More Bickering on the Agenda Today in Brussels
You may be surprised to learn that the rest of the world still exists today, but it does! In particular, EU leaders are meeting today to decide if they plan on doing anything to prevent the eurozone from melting down, or if they're just going to twiddle their thumbs a bit longer. Unfortunately, reading the tea leaves is even harder than usual right now. For example, here is German Finance Minister Wolfgang Schäuble on the possibility of pooling European debt in order to shore up Spain and Italy:
Berlin Blinks on Shared Debt
Germany may be willing to move sooner than expected to accept shared liability of euro-zone debt and would support short-term measures to deal with the acute financing problems facing some of the region's governments....Mr. Schäuble said Germany could agree to some form of debt mutualization as soon as Berlin is convinced that the path toward establishing centralized European controls over national fiscal policy is irreversible. That could happen before full implementation of treaty changes.
That sounds promising. But here's his boss, chancellor Angela Merkel:
Germany rules out pooling of eurozone debt
Germany has flatly ruled out any pooling of eurozone debt in response to the single currency crisis, seeming to set the scene for clashes at an EU summit that looks unlikely to take any big decisions to quickly stabilise the euro.....[Merkel] made it clear she would not yield to pressure to move towards the common issuance of eurozone debt in the form of eurobonds, to lower the cost of borrowing for vulnerable countries such as Spain and Italy.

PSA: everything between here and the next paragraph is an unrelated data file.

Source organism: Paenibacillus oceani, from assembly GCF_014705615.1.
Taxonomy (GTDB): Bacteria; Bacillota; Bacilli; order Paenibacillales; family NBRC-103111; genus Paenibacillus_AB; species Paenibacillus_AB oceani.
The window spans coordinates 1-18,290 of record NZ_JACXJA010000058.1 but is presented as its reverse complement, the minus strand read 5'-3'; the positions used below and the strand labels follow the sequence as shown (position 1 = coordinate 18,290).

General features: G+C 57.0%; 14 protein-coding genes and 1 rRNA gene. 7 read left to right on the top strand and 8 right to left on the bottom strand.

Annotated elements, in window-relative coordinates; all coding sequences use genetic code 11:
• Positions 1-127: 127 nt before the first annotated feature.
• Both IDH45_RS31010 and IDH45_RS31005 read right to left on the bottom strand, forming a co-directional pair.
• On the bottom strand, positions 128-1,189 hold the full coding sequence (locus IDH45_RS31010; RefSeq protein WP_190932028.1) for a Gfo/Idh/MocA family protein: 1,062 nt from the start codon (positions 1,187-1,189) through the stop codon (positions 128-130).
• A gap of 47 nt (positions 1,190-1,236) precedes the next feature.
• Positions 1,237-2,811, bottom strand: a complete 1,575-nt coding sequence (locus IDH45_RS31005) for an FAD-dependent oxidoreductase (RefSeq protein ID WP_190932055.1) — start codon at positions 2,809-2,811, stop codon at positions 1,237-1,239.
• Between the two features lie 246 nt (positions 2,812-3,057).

Merkel's tough stance appeared to open up the prospects of a clash with Mario Monti, the Italian prime minister, who is trying to restructure Italy's creaking economy but is impotent in the face of the financial markets raising the price he pays to borrow. Italy was forced to offer a yield of 2.96% to sell six-month bills, up from 2.1% a month ago. Its benchmark 10-year yield was up slightly at 6.22% and faces an important test with an auction of €5.5bn (£4.4bn) of five and 10-year bonds.
Not so promising! Overall, I'd say the tea leaves are bending toward more thumb twiddling, but I suspect that this depends a lot more on outside events than on negotiations behind closed doors in Brussels. Germany is going to hold out as long as it can, and that means holding out until catastrophe is truly looming and either Spain or Italy is about to collapse. That could happen tomorrow or it could happen six months from now. So stay tuned.